In this case, the diagonal line is formed by a station road covered in snow. The snow has mostly melted away from the surrounding paddocks, revealing the yellow grasses below and an interesting pattern of lingering snow. It's a simple composition and there aren't lots of extra bits and pieces to distract the viewer.

When judging photo competitions, I think the biggest mistake most aerial entries have is trying to fit it all in. From up in the air you can see lots of different things that are all interesting in their own way, but when left together in a wide-ranging composition, tend to be complicated and confusing. A simple composition is best and often it can be easily achieved by cropping. This image has been both cropped and rotated to get a composition I was happy with.

And if you're interested in listening to a little piece Tony and I recorded about the Middlehurst experience, check out YouTube here: https://youtu.be/AEzhEKcKMsk

Today you will find Gary Grealy’s portraits collected in the National Gallery of Australia and the National Portrait Gallery of Australia, among many others. In fact, for nine of the eleven-year history of the National Photographic Portrait Prize at the National Portrait Gallery, Gary’s work has been exhibited as a finalist.

So, what are Gary's secrets to creating his incredible portraits? In Better Photography this issue, we interview Gary and there are three important take-aways.

1. The portrait happens at the time of capture, so setting up the portrait shoot is essential for success. However, Gary isn't just talking about equipment, but the connection he creates with his subject.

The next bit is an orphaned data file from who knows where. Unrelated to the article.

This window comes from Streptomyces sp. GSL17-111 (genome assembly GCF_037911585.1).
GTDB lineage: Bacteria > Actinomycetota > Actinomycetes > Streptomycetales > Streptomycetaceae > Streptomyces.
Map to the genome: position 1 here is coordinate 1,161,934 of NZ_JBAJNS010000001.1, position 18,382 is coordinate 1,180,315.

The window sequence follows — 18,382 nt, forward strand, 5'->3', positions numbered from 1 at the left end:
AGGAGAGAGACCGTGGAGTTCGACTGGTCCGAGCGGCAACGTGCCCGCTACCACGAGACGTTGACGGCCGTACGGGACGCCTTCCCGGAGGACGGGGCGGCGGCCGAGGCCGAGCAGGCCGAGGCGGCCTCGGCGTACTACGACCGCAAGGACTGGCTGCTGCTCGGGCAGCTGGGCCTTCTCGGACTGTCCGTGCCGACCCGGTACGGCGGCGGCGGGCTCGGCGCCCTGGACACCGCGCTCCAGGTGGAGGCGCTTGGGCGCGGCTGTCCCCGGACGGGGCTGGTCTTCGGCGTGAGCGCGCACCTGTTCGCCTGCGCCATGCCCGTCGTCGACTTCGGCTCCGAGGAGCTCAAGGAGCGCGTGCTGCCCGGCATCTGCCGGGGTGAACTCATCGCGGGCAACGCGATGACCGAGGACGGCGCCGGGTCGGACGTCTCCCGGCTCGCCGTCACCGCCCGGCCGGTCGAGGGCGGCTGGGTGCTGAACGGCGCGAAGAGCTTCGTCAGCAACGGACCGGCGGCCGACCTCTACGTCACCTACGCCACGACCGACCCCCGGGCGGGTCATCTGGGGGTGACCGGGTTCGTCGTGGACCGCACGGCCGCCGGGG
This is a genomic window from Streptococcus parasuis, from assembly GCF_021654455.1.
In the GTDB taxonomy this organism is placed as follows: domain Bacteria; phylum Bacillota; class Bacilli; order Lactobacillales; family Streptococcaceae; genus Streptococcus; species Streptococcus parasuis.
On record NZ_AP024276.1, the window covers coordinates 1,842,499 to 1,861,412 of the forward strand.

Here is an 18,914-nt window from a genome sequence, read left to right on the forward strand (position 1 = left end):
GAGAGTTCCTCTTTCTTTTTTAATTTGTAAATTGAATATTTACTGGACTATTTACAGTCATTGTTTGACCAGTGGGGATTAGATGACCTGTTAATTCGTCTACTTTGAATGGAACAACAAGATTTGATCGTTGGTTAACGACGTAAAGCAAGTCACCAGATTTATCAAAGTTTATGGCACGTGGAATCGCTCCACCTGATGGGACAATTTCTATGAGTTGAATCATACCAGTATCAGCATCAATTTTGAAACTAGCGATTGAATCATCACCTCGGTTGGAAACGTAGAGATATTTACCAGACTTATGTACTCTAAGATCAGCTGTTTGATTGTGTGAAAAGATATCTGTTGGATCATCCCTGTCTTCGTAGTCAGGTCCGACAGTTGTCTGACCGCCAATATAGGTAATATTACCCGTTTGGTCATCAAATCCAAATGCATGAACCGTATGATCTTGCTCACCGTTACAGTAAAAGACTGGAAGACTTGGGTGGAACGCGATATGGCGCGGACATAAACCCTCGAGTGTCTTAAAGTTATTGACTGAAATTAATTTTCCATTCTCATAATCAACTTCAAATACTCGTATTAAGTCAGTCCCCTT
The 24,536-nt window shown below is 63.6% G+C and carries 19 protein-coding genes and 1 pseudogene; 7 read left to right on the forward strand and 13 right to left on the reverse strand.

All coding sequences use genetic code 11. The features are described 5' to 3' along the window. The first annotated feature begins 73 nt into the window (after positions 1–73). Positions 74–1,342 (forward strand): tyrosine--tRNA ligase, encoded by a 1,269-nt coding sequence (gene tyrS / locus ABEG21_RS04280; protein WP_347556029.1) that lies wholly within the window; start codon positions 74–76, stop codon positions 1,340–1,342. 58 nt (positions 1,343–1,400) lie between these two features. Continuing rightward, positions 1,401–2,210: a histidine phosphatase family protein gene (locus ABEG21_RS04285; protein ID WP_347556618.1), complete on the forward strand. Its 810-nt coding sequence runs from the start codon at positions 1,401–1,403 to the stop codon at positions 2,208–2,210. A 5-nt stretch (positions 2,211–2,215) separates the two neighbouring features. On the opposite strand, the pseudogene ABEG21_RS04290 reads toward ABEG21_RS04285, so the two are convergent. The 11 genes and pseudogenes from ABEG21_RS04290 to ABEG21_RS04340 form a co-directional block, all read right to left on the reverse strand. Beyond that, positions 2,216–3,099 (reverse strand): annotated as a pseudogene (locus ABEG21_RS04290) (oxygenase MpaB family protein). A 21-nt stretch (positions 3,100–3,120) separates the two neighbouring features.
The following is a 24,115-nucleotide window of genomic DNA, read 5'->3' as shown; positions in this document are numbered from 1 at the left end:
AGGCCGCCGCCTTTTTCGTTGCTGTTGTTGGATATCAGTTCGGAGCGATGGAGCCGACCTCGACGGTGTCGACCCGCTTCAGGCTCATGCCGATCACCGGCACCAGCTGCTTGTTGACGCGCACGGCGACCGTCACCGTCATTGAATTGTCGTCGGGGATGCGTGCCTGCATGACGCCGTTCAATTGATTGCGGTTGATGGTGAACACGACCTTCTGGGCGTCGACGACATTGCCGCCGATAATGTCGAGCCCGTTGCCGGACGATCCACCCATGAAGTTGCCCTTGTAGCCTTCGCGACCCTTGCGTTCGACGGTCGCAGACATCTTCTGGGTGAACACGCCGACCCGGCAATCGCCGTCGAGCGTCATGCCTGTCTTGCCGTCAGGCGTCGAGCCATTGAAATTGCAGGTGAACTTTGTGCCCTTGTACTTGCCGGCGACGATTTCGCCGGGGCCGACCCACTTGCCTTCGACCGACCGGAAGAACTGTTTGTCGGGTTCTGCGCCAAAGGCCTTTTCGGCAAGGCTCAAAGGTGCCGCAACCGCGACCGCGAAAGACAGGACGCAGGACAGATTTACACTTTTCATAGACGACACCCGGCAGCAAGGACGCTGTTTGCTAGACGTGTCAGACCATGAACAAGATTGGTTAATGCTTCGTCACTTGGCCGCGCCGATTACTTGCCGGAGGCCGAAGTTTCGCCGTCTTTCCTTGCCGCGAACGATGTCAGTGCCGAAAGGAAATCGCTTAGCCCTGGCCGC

Explained Gary, “For me, it’s the relationship I have with the subject and the process I go through that leads to the actual portrait sitting. I take every opportunity I can to learn about my subject, including an interview before the photography session itself, when I try to get a sense of the person." Gary then explains in detail some of the ways he builds that relationship - it makes impressive reading.

2. His post-production process in Photoshop is quite different - yet to me it makes a lot of sense. 

“I guess everyone has his or her own strange way of starting the grading process. Mine is that I will initially process three frames, one light, one dark and a middle ‘correct’ exposure."

Then with all three images in a stack in Photoshop, rather than using curves to lighten or darken areas, he uses masks to brush in lighter or darker areas. In this way, he says he’s not fiddling too much with the initial file - but of course, this is just the beginning of his process - it just sets up the file which is further refined.

3. Gary enters photography awards. When asked why, he asks in reply, what else is there for a portrait photographer?

“If you are a creative person, not only do you want to produce work, you need an outlet as well." And that outlet has led to exhibitions around Australia in a number of regional galleries.

What I love about the interviews in Better Photography magazine are the little gems of wisdom I get to take away that have a big impact on how I think and work as a photographer. It's inspirational. And you can read them too - just subscribe to Better Photography magazine online. You'll find details on the www.betterphotographyeducation.com website here.

Click here to subscribe.

S5 Box

Login

Did you know we have 2 websites? This login is for newsletters, workshops and book orders. To see your online subscriptions, log in at: www.betterphotographyeducation.com.

If you're having trouble logging in, you might be on the wrong site! To see your subscriptions, log in at: www.betterphotographyeducation.com.

S5 Register